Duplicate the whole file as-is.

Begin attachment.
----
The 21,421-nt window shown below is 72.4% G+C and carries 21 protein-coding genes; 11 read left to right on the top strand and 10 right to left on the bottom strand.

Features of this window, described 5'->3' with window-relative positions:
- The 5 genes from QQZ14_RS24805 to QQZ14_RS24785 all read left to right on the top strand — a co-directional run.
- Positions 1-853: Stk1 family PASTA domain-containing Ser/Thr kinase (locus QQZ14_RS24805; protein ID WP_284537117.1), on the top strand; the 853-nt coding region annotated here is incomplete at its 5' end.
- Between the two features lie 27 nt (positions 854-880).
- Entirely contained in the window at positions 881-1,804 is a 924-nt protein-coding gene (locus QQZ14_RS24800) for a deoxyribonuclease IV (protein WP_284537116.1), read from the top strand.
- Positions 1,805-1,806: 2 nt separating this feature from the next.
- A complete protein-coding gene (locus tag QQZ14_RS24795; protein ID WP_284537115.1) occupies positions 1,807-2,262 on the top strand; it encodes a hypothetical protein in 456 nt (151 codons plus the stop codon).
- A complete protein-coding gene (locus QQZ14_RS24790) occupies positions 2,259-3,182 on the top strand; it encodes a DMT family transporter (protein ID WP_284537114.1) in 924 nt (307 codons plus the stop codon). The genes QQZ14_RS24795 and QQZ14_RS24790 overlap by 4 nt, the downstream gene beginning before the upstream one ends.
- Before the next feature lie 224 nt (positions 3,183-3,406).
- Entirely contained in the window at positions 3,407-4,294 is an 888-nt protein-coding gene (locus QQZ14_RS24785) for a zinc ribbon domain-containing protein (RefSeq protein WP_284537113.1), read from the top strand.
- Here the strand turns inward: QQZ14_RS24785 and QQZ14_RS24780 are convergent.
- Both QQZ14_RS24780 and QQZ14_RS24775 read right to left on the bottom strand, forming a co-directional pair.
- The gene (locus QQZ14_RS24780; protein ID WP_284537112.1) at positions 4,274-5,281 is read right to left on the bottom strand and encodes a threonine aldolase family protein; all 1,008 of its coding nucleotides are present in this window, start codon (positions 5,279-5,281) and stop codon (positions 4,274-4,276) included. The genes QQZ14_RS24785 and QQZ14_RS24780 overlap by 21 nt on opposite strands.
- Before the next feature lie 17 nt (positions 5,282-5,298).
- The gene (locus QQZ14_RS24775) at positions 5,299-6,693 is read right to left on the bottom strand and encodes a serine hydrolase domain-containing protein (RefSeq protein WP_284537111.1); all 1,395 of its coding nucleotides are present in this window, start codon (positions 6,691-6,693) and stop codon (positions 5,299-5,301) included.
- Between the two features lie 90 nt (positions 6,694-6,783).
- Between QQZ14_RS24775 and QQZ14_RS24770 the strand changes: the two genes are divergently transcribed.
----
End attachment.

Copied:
The 21,421-nt window shown below is 72.4% G+C and carries 21 protein-coding genes; 11 read left to right on the top strand and 10 right to left on the bottom strand.

Features of this window, described 5'->3' with window-relative positions:
- The 5 genes from QQZ14_RS24805 to QQZ14_RS24785 all read left to right on the top strand — a co-directional run.
- Positions 1-853: Stk1 family PASTA domain-containing Ser/Thr kinase (locus QQZ14_RS24805; protein ID WP_284537117.1), on the top strand; the 853-nt coding region annotated here is incomplete at its 5' end.
- Between the two features lie 27 nt (positions 854-880).
- Entirely contained in the window at positions 881-1,804 is a 924-nt protein-coding gene (locus QQZ14_RS24800) for a deoxyribonuclease IV (protein WP_284537116.1), read from the top strand.
- Positions 1,805-1,806: 2 nt separating this feature from the next.
- A complete protein-coding gene (locus tag QQZ14_RS24795; protein ID WP_284537115.1) occupies positions 1,807-2,262 on the top strand; it encodes a hypothetical protein in 456 nt (151 codons plus the stop codon).
- A complete protein-coding gene (locus QQZ14_RS24790) occupies positions 2,259-3,182 on the top strand; it encodes a DMT family transporter (protein ID WP_284537114.1) in 924 nt (307 codons plus the stop codon). The genes QQZ14_RS24795 and QQZ14_RS24790 overlap by 4 nt, the downstream gene beginning before the upstream one ends.
- Before the next feature lie 224 nt (positions 3,183-3,406).
- Entirely contained in the window at positions 3,407-4,294 is an 888-nt protein-coding gene (locus QQZ14_RS24785) for a zinc ribbon domain-containing protein (RefSeq protein WP_284537113.1), read from the top strand.
- Here the strand turns inward: QQZ14_RS24785 and QQZ14_RS24780 are convergent.
- Both QQZ14_RS24780 and QQZ14_RS24775 read right to left on the bottom strand, forming a co-directional pair.
- The gene (locus QQZ14_RS24780; protein ID WP_284537112.1) at positions 4,274-5,281 is read right to left on the bottom strand and encodes a threonine aldolase family protein; all 1,008 of its coding nucleotides are present in this window, start codon (positions 5,279-5,281) and stop codon (positions 4,274-4,276) included. The genes QQZ14_RS24785 and QQZ14_RS24780 overlap by 21 nt on opposite strands.
- Before the next feature lie 17 nt (positions 5,282-5,298).
- The gene (locus QQZ14_RS24775) at positions 5,299-6,693 is read right to left on the bottom strand and encodes a serine hydrolase domain-containing protein (RefSeq protein WP_284537111.1); all 1,395 of its coding nucleotides are present in this window, start codon (positions 6,691-6,693) and stop codon (positions 5,299-5,301) included.
- Between the two features lie 90 nt (positions 6,694-6,783).
- Between QQZ14_RS24775 and QQZ14_RS24770 the strand changes: the two genes are divergently transcribed.